Decking Out the Decks

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Regina Oceani‘s refit continues…  (published April 2012)

Having gained some painting experience by refinishing the spars on our Pearson 424, Regina Oceani (January 2012), our story continues with the refinishing of the decks. If painting the masts is the equivalent of sailing the Atlantic, painting the decks is like sailing the Pacific, with a cape or two thrown in for good measure. But just as in sailing, as the challenges increase, so do the rewards. Here, we will cover all of the elements that made painting the decks different from painting the spars. For details on spray gun selection and the specific steps of painting and sanding, refer to the spars article.

REMOVE EVERYTHING
YOU CAN
HPIM0974 HPIM0978    Before removing the first screw, I carefully photographed the entire deck to log the location of all hardware. This proved to be very valuable later. I removed every single piece of hardware from the decks except for the chainplates and four pad eyes, for which I could not access the securing nuts. All lazaret covers, companionway hatches and covers, and hatches were removed to be prepped and painted separately. I left the ports in place since we plan to replace them later—the replacement units are slightly larger, so no paint line will show. Some may attempt to mask around deck hardware, but any time saved avoiding its removal will quickly be eaten up by sanding around it.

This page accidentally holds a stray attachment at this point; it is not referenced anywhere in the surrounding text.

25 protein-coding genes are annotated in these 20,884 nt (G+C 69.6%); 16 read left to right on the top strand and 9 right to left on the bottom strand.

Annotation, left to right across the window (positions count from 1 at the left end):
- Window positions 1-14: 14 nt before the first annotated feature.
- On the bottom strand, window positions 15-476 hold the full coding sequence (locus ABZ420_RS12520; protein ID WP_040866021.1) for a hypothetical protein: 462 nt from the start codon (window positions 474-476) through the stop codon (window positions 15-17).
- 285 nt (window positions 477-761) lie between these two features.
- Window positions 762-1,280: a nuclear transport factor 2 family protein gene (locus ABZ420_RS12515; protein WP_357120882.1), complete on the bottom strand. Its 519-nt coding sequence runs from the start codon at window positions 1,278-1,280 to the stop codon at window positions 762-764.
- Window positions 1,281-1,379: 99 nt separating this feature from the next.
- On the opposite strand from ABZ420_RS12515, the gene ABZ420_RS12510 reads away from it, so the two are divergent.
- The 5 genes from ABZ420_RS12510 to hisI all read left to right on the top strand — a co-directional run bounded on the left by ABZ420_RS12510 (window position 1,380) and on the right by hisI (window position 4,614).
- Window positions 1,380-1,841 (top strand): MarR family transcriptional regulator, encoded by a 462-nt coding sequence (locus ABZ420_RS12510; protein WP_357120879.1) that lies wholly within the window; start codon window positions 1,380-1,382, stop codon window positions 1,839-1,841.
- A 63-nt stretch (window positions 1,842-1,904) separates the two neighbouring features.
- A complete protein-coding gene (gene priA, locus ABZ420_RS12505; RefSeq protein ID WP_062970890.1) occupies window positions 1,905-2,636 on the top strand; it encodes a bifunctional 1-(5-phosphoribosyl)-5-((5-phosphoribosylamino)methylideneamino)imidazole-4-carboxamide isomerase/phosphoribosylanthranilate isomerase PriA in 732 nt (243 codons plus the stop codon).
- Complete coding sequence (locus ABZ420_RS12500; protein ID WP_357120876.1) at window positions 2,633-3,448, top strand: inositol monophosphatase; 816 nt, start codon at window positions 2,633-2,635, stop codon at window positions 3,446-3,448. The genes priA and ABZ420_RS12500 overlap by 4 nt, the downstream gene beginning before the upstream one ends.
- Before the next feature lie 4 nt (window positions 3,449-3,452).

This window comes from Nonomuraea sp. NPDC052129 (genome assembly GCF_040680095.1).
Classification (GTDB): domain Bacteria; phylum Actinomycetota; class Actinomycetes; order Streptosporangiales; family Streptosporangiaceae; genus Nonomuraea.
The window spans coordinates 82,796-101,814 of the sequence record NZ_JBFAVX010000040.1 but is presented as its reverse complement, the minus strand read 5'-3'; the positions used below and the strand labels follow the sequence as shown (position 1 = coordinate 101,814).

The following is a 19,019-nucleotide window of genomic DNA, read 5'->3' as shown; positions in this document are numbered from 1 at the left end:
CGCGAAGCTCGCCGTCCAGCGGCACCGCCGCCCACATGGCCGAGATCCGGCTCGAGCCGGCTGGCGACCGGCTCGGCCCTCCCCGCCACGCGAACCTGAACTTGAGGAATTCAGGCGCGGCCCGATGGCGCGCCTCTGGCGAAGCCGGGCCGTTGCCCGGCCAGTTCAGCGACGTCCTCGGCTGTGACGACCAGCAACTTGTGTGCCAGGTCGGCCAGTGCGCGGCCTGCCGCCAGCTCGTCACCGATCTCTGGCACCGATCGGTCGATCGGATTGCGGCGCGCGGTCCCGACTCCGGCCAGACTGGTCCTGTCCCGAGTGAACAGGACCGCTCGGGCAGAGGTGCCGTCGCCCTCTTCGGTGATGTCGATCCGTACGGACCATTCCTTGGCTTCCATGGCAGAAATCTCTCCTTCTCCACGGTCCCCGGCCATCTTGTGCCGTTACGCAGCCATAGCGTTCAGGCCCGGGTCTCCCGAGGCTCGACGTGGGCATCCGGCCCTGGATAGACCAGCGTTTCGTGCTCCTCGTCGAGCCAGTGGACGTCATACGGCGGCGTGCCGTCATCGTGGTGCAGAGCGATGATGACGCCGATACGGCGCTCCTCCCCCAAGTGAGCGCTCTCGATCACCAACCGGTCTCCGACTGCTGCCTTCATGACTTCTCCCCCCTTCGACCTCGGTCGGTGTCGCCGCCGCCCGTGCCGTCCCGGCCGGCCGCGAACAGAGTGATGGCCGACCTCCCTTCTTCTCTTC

After removing the teak atop the cockpit coaming, a vast network of cracks was discovered. These and other cracks, dings and crazing—particularly where vertical surfaces meet the deck—were ground out with a 40-grit flap wheel mounted on an angle grinder. Just when I thought the boat looked about as awful as it possibly could, I discovered some rotted core around the forward companionway. The hole in the deck got larger and larger as I removed rotten core until I came to solid dry core. At this point, a less optimistic person might have thought the boat would never recover. Visiting friends just shook their heads.

The cut out area was filled with structural foam and overlaid with fiberglass roving. Alexseal 202 fairing compound provided the base for fairing (read: lots of block sanding) the deck back to a perfectly continuous surface with no evidence that the repair had ever happened. For all the other ground out areas, the deepest grooves and all holes in the deck were first filled with Cabosil-thickened epoxy. Fairing compound here again brought the surfaces up to the point where they could be block sanded level.

SMURF ATTACK

Ready for texture
Ready for texture

All surfaces that will not have texture must be perfectly smooth and fair to accept the glossy top coat. To reveal the smallest of defects, a sanding guide coat must be applied. I decided that guide dust, as I used on the spars, would create a huge mess on the decks, so instead I used a machinist’s layout dye diluted 1:4 with denatured alcohol as my guide coat. The dye was brushed on with a foam brush and the next few days of sanding began. Any final pinholes were filled with a high-quality two-part glazing compound, re-primed and re-sanded.

WHERE TO STAND?
After masking the toe rails, ports and all large openings such as the companionways, hatches and lazarets, three coats of Alexseal Super Build 302 primer were applied. To do this, I divided the deck into two areas—one to paint and one to stand on while painting. First the cabintop, cockpit coaming top, and vertical sections and seats of the cockpit were sprayed while I stood on the outer deck and cockpit floor. A day later, builders’ paper was spread over the painted areas. I stood on the paper while spraying the remainder of the decks and cockpit.

VERTICAL MEANS GLOSSY